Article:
Metaphor about your brain – part 1 of 3

by Rod Smith

 A helpful metaphor* 

Think of your (human) brain as three living boxes, placed one inside the other, residing inside your skull. 

Mammals get the “inside” two boxes. 

Reptiles, poor things, get only one, the very inner one.

The smallest box, the stem, doesn’t think. It works. Protects. It reacts. It’s humorless. 

The Stem is not the “feeler” or “thinker.” It has no room for such nonsense, actually, it never even thinks about it. 

Every time you want to EXPLODE, when you get anxious, feel like hiding, or hitting, your stem is trying to dominate! 

The greater your anxiety, the more your inner-reptile will want to break out.

The stem, your primal, instinctual, reptilian center, serves to protect you and keep your vital organs running. It will throw you under a table if there’s an explosion and put you into attack mode if you (or someone you love) are threatened. Turtles, snakes, polar bears, and dogs have stems. Their stems serve them similarly. Your stem is not creative; it doesn’t have the brains to be. It’s not “reasonable” – it is not supposed to be.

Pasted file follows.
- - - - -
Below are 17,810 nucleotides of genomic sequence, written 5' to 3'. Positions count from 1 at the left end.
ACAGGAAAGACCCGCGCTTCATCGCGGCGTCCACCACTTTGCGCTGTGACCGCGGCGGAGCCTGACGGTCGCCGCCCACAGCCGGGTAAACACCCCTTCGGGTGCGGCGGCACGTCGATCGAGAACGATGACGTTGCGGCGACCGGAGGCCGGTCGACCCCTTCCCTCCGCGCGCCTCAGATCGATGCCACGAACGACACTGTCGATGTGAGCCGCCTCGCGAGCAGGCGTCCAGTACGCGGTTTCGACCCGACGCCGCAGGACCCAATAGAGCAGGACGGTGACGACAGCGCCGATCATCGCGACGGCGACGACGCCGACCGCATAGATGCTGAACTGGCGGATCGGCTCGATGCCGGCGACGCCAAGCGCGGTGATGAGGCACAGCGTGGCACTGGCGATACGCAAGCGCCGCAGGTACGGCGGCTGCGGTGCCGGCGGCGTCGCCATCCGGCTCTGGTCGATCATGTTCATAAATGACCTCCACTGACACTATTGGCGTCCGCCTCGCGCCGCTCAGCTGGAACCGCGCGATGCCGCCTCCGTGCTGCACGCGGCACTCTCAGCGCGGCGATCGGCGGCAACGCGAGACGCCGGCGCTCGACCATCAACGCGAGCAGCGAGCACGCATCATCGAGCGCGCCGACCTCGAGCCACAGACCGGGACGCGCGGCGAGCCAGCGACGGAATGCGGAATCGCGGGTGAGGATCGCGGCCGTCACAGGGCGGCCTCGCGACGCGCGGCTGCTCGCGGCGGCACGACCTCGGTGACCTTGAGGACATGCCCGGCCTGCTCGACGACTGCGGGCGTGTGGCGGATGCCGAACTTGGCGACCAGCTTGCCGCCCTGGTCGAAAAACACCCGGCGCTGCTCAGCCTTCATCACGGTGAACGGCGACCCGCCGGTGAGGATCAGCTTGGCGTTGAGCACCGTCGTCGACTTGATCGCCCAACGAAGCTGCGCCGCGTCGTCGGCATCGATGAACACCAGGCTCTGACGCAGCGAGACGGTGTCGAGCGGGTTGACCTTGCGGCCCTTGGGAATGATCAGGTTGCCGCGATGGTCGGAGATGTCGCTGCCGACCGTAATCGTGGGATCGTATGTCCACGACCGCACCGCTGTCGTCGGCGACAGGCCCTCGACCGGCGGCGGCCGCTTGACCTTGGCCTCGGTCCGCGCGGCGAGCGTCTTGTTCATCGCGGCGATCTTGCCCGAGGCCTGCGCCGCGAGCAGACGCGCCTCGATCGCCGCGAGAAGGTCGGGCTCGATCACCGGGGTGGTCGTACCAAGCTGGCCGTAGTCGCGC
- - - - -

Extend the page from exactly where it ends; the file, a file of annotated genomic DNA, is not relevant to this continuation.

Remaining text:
You might have had to invite a friend, on occasion, to step out of his or her stem. 

But be careful, stem-bound men and women are humorless! 

They bite.

If you want to punch someone who disagrees with you, or run away from all “stupid” people, you are probably, in that moment, stem-bound. You’ve allowed your stem (your Reacting) to dominate. I’d suggest you shift gears (shift boxes) before you hurt someone or lose your job. 

When you find you are overly reactive you have to tell your stem “to get back in your box! Do your job. Stop trying to think.”

I’ll continue this metaphor tomorrow.

*I am deeply influenced by Rabbi Friedman, Peter Steinke, and Murray Bowen. All have written profoundly on these matters. Peter’s book “How Your Church Family Works” was my primary influence in revolutionizing how I see and understand my own thinking. I give Peter full credit for any resemblance you may see to his work. While it is neither copied nor “lifted”, one cannot read something and love something so much without it reverberating in one’s work.

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